Ron Kittle the 1983 American League Rookie of the Year. Ron Kittle the strongman who belted rooftop homers at old Comiskey Park. Ron Kittle the ultimate self-deprecating White Sox ambassador.
All now pale thanks to social media and his own ongoing diary for Ron Kittle, the devoted “parent” to his beloved “Harley Pooch” soft-coated wheaten terrier. Anything that preceded him in his rise to the Sox from Wirt High School in Gary, Ind. now must take a back seat to the story of the eternal boy and his dog.
The scores of followers of Kittle’s Facebook site got to love the furry Harley, not Kittle’s foil in any way, but the star of the show. By the time Kittle’s better half appeared in most of his posts, he was slowed from an old injury in which he jumped up for joy one day and landed awkwardly on his back. But as winter grimly hung on in April, Harley Pooch’s health began to fail. His back legs were paralyzed, he lost his appetite and was incontinent.
Any veteran dog parent is initially in denial and tries veterinary intervention. Yet in the back of one’s mind the outcome looms. The process to end a pet’s life never gets easier, and one feels like a jerk even though it’s the right thing to do. So one Monday Kittle relayed the sad news on Facebook he had to terminate Harley’s suffering, though only after some two-way chatting as only a boy and his dog could do.
Kittle said he had his “talk” with Harley. In turn, he surely tapped into the “aura” — not proven by science quite yet — that perceptive pet owners know exists involving humans and dogs. After all, aren’t dogs employed to sniff out cancer and warn of coming epileptic seizures? Taken further, just because dogs can’t speak human language does not mean they can’t communicate clearly. Kittle got the message from Harley it was all right to let him go.
Before and after the tough call, Kittle got the word that Harley had an impact on everyone who interacted with Kittle. He was the people’s dog.
“I got well over 5,000 comments and messages,” said Kittle. “I got back to everybody.”
How? Well, Kittle is a noted dawnbuster. He’d have been long wide awake and rarin’ to talk if Orion Samuelson had tapped him to co-host the 5:30 a.m. “It’s Milking Time” on WGN-Radio back in the day.
“You don’t sleep, you can do that,” Kittle explained of his ambassadorial method of response to well-wishers.
Harley’s story got even more play on WBBM-TV’s 5 p.m. news on May 7. Kittle recounted a dog’s life, as Harley deserved, instead of emphasizing his death.
Harley went with Kittle on his road trips, piling up tens of thousands of miles as his sidekick. He often went in tandem with Pops to G-Rate Field in their own special “dog day.” At Kittle’s side, Harley Pooch won over even nervous non-dog lovers.
“He brought happiness to everybody, not just me,” he said. “If you don’t like my dog, you don’t like me. He was a special thing. I took him everywhere, and not one time did I have anybody not say nice things about him.”
Interestingly, the WBBM segment aired close to yet another broadcast of a long-running bank commercial focusing on an inventive woman who constructs prostheses for all kinds of animals. The closing scene had a dog, obviously hampered on its back legs, chasing after a ball using an attached two-wheeled cart.
“I would have had the best cart on the planet for Harley,” said Kittle. He has proved almost more dexterous with his hands constructing his famed “bat benches” — furniture and wood sculptures made of real bats — at his southwest suburban shop than swinging a war club for Tony La Russa 35 years ago.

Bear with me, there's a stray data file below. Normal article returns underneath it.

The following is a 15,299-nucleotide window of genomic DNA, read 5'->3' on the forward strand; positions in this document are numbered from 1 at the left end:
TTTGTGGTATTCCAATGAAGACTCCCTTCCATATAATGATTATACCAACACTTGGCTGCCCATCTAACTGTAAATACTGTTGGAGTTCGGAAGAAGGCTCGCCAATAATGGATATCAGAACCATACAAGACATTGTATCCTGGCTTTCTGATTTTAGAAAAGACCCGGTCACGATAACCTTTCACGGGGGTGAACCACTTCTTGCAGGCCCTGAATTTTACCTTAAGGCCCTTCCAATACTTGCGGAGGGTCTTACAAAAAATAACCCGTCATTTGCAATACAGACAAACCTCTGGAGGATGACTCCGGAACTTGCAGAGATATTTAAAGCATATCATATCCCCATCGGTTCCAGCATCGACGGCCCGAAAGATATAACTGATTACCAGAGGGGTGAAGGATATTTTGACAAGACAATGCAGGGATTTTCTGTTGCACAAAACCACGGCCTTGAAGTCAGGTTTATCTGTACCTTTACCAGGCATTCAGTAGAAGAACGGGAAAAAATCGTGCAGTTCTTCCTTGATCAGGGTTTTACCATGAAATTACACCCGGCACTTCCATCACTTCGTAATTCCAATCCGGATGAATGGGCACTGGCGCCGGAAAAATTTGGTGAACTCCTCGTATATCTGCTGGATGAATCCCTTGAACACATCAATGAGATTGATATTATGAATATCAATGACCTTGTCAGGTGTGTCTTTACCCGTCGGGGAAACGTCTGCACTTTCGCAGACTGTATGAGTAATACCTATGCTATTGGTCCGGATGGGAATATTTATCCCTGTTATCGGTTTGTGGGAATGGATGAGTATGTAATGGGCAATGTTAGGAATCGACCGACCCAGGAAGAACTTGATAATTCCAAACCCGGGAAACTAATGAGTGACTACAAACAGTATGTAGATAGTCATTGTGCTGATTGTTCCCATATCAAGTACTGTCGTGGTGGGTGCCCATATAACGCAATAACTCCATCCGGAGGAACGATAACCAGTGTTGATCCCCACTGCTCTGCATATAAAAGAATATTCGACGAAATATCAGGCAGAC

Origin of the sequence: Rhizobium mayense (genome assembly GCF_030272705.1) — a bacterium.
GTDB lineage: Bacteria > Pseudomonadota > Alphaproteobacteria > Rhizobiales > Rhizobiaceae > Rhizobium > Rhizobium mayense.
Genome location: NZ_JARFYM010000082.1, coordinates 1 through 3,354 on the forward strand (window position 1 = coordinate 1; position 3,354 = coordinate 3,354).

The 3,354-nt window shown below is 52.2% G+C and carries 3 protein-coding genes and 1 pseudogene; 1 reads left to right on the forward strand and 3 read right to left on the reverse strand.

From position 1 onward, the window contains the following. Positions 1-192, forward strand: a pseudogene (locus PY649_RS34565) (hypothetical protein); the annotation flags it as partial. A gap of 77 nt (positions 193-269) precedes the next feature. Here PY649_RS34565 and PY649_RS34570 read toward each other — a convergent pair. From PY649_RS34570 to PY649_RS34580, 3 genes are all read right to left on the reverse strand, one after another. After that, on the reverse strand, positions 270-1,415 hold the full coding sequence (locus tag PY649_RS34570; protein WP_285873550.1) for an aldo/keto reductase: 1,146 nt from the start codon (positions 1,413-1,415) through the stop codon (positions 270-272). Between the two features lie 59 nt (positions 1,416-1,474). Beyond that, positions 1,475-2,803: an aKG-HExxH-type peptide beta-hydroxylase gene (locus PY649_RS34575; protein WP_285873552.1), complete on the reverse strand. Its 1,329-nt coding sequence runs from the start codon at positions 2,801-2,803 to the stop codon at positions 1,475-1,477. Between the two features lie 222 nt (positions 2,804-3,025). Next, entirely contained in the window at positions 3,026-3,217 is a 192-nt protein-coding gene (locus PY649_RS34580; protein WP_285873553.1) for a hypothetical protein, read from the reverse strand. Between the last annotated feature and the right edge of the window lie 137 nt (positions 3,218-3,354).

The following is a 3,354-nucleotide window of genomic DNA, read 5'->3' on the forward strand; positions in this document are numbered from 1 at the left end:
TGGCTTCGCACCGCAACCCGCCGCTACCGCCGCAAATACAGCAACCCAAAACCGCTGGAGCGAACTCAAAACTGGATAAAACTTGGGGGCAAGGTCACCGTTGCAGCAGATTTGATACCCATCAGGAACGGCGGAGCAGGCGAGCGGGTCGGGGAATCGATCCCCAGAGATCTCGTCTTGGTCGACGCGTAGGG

But Harley was in too much pain to be fitted with a home-made cart. Kittle dutifully carried him around and stayed up most of the night comforting the suffering dog.
You’d do the same for your dog. Similarly-handy friend Stan Muench constructed a ramp in 2012 for our golden retriever Polly when a spinal condition hindered her walking. The ramp extended from our deck to the back yard, so Polly did not have to navigate four stairs.
But she only used the ramp a few months. One early Sunday evening in 2013, I came home from covering a Blackhawks game when we saw Polly could not get up and walk. Retrievers always are chow hounds, even stealing loaves of bread if they can reach them in a counter top. The heartbreaking part was Polly had not lost her appetite. She crawled on her belly to her food bowl. That would be her last meal. I had to immediately take her to the emergency vet clinic, losing her at age 11.
Kittle is the underrated third wheel in Sox history doubling in animal rescue. La Russa and Mark Buehrle were noted for publicly backing and even funding animal shelters. Back in Gary, Kittle and his family took in strays all the time.
“There was a baseball field across the street, and people dumped their dogs there all the time,” he recalled. “One day I was walking along, picking up empty pop bottles to get the 5 cents for the return of each. I saw a box — this is well before you were cautious touching a box — and there were six puppies in there.” The Kittle family and friends made sure every pup found a home.
Harley Pooch will not truly be gone since Kittle will always talk about him, and people they touched will talk about Harley. He’ll hear about Harley from boss Jerry Reinsdorf, whom Kittle said has seven dogs himself. Harley’s story would surely make a great children’s book.
And the moral of his story?
“You’ve got to think of the quality of life for your pet,” said Kittle of an owner’s dilemma when sickness and old age overwhelms the beloved one. “It’s in his best interests. You’ve got to make the decision for him.
“He lives for you.”
Category Chicago Baseball History Feature Tags Chicago White Sox, Dogs, Harley Pooch, Ron Kittle